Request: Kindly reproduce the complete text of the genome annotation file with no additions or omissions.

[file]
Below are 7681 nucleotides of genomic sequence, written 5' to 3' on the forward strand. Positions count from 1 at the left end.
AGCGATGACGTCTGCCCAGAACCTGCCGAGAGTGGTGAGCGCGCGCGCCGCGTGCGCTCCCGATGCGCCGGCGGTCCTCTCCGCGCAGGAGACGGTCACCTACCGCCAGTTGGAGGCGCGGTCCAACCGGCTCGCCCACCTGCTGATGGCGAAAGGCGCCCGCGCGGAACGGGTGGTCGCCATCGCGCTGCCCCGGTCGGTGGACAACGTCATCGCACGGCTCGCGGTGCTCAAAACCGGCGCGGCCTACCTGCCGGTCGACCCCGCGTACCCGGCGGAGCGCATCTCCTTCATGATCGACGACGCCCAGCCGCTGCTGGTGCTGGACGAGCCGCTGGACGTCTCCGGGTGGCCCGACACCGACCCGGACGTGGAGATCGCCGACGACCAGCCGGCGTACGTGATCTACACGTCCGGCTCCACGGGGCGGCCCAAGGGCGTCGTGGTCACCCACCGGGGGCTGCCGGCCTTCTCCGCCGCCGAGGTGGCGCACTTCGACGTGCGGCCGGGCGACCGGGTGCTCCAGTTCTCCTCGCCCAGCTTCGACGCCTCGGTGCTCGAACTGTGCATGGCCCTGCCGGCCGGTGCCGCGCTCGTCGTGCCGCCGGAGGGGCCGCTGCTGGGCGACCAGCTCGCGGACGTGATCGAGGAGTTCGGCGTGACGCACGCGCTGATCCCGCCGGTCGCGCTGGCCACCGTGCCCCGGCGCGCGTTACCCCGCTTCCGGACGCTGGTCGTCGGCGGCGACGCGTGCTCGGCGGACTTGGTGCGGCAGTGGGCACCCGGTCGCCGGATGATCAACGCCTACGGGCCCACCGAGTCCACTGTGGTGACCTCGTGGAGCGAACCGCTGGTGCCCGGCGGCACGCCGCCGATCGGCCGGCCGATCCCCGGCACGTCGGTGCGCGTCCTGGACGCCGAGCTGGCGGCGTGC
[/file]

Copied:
Below are 7681 nucleotides of genomic sequence, written 5' to 3' on the forward strand. Positions count from 1 at the left end.
AGCGATGACGTCTGCCCAGAACCTGCCGAGAGTGGTGAGCGCGCGCGCCGCGTGCGCTCCCGATGCGCCGGCGGTCCTCTCCGCGCAGGAGACGGTCACCTACCGCCAGTTGGAGGCGCGGTCCAACCGGCTCGCCCACCTGCTGATGGCGAAAGGCGCCCGCGCGGAACGGGTGGTCGCCATCGCGCTGCCCCGGTCGGTGGACAACGTCATCGCACGGCTCGCGGTGCTCAAAACCGGCGCGGCCTACCTGCCGGTCGACCCCGCGTACCCGGCGGAGCGCATCTCCTTCATGATCGACGACGCCCAGCCGCTGCTGGTGCTGGACGAGCCGCTGGACGTCTCCGGGTGGCCCGACACCGACCCGGACGTGGAGATCGCCGACGACCAGCCGGCGTACGTGATCTACACGTCCGGCTCCACGGGGCGGCCCAAGGGCGTCGTGGTCACCCACCGGGGGCTGCCGGCCTTCTCCGCCGCCGAGGTGGCGCACTTCGACGTGCGGCCGGGCGACCGGGTGCTCCAGTTCTCCTCGCCCAGCTTCGACGCCTCGGTGCTCGAACTGTGCATGGCCCTGCCGGCCGGTGCCGCGCTCGTCGTGCCGCCGGAGGGGCCGCTGCTGGGCGACCAGCTCGCGGACGTGATCGAGGAGTTCGGCGTGACGCACGCGCTGATCCCGCCGGTCGCGCTGGCCACCGTGCCCCGGCGCGCGTTACCCCGCTTCCGGACGCTGGTCGTCGGCGGCGACGCGTGCTCGGCGGACTTGGTGCGGCAGTGGGCACCCGGTCGCCGGATGATCAACGCCTACGGGCCCACCGAGTCCACTGTGGTGACCTCGTGGAGCGAACCGCTGGTGCCCGGCGGCACGCCGCCGATCGGCCGGCCGATCCCCGGCACGTCGGTGCGCGTCCTGGACGCCGAGCTGGCGGCGTGC